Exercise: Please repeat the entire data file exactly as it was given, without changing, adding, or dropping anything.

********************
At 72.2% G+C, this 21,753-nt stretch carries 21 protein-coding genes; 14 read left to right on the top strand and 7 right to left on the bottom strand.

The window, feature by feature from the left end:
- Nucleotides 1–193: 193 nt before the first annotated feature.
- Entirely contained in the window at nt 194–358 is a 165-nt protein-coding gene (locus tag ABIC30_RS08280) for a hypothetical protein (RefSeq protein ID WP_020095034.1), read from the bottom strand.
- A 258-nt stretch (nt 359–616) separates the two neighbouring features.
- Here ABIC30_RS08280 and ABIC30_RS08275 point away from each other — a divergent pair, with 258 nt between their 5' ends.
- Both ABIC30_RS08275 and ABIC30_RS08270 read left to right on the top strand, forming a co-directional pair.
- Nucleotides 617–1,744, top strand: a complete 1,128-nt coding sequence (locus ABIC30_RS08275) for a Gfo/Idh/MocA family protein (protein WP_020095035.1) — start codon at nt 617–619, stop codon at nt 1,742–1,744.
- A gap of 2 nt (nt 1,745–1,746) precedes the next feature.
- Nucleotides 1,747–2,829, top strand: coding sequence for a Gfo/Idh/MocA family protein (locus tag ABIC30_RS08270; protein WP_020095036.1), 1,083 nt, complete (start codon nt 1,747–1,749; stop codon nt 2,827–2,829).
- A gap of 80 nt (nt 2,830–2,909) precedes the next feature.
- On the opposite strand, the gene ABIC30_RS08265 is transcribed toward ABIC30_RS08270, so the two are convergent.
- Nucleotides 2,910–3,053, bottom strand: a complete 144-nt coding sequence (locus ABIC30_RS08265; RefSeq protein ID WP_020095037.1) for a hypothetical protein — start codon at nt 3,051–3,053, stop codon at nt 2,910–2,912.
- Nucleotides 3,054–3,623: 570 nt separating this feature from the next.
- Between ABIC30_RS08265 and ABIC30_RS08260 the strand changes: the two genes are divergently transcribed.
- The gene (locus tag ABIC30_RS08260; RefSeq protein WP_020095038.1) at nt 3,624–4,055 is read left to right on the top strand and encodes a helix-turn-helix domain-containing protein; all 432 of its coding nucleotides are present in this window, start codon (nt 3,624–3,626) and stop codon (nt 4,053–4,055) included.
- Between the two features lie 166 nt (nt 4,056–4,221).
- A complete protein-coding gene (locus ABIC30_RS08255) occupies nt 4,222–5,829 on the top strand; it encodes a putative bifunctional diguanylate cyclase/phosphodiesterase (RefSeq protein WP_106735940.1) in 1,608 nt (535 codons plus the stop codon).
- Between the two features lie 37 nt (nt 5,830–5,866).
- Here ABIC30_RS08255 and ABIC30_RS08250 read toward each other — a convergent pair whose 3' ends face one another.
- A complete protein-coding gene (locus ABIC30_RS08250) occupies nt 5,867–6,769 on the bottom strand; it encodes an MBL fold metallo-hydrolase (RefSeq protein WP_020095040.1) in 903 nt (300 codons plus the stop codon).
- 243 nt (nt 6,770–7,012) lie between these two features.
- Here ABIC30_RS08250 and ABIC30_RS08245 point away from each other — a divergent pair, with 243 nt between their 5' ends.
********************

At 72.2% G+C, this 21,753-nt stretch carries 21 protein-coding genes; 14 read left to right on the top strand and 7 right to left on the bottom strand.

The window, feature by feature from the left end:
- Nucleotides 1–193: 193 nt before the first annotated feature.
- Entirely contained in the window at nt 194–358 is a 165-nt protein-coding gene (locus tag ABIC30_RS08280) for a hypothetical protein (RefSeq protein ID WP_020095034.1), read from the bottom strand.
- A 258-nt stretch (nt 359–616) separates the two neighbouring features.
- Here ABIC30_RS08280 and ABIC30_RS08275 point away from each other — a divergent pair, with 258 nt between their 5' ends.
- Both ABIC30_RS08275 and ABIC30_RS08270 read left to right on the top strand, forming a co-directional pair.
- Nucleotides 617–1,744, top strand: a complete 1,128-nt coding sequence (locus ABIC30_RS08275) for a Gfo/Idh/MocA family protein (protein WP_020095035.1) — start codon at nt 617–619, stop codon at nt 1,742–1,744.
- A gap of 2 nt (nt 1,745–1,746) precedes the next feature.
- Nucleotides 1,747–2,829, top strand: coding sequence for a Gfo/Idh/MocA family protein (locus tag ABIC30_RS08270; protein WP_020095036.1), 1,083 nt, complete (start codon nt 1,747–1,749; stop codon nt 2,827–2,829).
- A gap of 80 nt (nt 2,830–2,909) precedes the next feature.
- On the opposite strand, the gene ABIC30_RS08265 is transcribed toward ABIC30_RS08270, so the two are convergent.
- Nucleotides 2,910–3,053, bottom strand: a complete 144-nt coding sequence (locus ABIC30_RS08265; RefSeq protein ID WP_020095037.1) for a hypothetical protein — start codon at nt 3,051–3,053, stop codon at nt 2,910–2,912.
- Nucleotides 3,054–3,623: 570 nt separating this feature from the next.
- Between ABIC30_RS08265 and ABIC30_RS08260 the strand changes: the two genes are divergently transcribed.
- The gene (locus tag ABIC30_RS08260; RefSeq protein WP_020095038.1) at nt 3,624–4,055 is read left to right on the top strand and encodes a helix-turn-helix domain-containing protein; all 432 of its coding nucleotides are present in this window, start codon (nt 3,624–3,626) and stop codon (nt 4,053–4,055) included.
- Between the two features lie 166 nt (nt 4,056–4,221).
- A complete protein-coding gene (locus ABIC30_RS08255) occupies nt 4,222–5,829 on the top strand; it encodes a putative bifunctional diguanylate cyclase/phosphodiesterase (RefSeq protein WP_106735940.1) in 1,608 nt (535 codons plus the stop codon).
- Between the two features lie 37 nt (nt 5,830–5,866).
- Here ABIC30_RS08255 and ABIC30_RS08250 read toward each other — a convergent pair whose 3' ends face one another.
- A complete protein-coding gene (locus ABIC30_RS08250) occupies nt 5,867–6,769 on the bottom strand; it encodes an MBL fold metallo-hydrolase (RefSeq protein WP_020095040.1) in 903 nt (300 codons plus the stop codon).
- 243 nt (nt 6,770–7,012) lie between these two features.
- Here ABIC30_RS08250 and ABIC30_RS08245 point away from each other — a divergent pair, with 243 nt between their 5' ends.